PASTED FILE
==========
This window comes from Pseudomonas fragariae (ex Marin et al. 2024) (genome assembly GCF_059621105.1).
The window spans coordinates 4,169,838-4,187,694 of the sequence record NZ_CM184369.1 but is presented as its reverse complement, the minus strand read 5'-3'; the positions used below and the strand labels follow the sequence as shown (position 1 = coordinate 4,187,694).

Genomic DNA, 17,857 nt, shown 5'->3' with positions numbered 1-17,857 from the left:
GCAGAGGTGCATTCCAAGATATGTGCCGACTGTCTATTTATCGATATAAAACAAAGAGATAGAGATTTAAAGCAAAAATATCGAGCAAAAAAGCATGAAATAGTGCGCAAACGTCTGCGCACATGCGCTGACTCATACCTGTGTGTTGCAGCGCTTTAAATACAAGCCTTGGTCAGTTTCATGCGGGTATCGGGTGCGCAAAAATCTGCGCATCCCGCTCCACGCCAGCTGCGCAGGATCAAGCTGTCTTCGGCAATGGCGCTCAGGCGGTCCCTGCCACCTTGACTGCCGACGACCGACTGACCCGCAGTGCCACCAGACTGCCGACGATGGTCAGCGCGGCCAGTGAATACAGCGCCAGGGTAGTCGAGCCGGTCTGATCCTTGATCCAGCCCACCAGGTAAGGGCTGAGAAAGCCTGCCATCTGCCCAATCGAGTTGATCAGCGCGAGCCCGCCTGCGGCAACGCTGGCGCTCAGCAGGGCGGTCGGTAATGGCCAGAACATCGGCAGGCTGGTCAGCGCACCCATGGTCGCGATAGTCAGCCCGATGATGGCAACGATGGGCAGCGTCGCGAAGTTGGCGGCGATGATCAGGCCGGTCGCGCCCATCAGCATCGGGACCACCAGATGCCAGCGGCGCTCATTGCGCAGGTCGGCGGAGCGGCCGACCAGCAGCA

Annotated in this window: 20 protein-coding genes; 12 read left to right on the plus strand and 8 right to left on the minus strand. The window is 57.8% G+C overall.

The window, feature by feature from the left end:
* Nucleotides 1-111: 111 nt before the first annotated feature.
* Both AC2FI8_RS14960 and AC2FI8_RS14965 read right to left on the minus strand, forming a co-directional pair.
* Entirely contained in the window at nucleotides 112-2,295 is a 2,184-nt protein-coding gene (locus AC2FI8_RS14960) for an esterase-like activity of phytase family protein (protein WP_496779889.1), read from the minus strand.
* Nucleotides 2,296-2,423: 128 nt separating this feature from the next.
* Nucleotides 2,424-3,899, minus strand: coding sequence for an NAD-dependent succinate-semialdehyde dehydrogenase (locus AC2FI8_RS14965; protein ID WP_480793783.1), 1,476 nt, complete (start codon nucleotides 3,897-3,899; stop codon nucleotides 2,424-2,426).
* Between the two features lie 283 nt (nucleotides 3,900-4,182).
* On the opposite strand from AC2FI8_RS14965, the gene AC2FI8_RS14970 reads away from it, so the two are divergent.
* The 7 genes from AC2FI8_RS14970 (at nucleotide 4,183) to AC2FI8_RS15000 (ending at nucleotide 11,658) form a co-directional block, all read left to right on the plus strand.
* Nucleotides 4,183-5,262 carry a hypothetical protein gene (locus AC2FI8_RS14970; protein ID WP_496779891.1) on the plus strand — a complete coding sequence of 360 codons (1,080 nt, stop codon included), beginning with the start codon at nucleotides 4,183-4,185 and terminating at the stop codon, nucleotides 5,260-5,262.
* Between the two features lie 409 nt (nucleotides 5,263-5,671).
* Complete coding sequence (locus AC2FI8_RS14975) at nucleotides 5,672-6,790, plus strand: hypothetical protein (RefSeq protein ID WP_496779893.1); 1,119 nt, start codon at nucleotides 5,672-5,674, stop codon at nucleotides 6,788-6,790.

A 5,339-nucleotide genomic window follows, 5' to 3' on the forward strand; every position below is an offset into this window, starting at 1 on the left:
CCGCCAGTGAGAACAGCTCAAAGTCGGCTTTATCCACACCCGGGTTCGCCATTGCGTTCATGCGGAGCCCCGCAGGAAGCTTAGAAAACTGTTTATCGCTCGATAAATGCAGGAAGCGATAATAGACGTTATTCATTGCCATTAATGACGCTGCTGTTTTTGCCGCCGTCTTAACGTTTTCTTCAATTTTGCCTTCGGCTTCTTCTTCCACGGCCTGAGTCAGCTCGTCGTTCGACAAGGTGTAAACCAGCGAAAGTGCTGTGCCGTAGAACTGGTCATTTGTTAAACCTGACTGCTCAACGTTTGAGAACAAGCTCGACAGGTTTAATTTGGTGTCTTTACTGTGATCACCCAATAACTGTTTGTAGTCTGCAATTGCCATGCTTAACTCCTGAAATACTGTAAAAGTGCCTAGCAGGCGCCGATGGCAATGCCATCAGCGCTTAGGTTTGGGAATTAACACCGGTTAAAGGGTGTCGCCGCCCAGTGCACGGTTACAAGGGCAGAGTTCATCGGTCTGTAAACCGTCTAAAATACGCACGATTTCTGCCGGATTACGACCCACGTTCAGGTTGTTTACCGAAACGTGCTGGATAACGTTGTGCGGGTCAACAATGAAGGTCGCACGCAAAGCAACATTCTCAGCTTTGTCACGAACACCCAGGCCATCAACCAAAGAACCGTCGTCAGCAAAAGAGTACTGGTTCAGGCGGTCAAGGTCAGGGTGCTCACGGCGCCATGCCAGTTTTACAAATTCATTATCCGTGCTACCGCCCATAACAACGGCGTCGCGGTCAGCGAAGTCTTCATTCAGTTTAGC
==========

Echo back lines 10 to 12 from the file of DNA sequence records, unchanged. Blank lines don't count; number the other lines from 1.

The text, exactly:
* Nucleotides 2,296-2,423: 128 nt separating this feature from the next.
* Nucleotides 2,424-3,899, minus strand: coding sequence for an NAD-dependent succinate-semialdehyde dehydrogenase (locus AC2FI8_RS14965; protein ID WP_480793783.1), 1,476 nt, complete (start codon nucleotides 3,897-3,899; stop codon nucleotides 2,424-2,426).
* Between the two features lie 283 nt (nucleotides 3,900-4,182).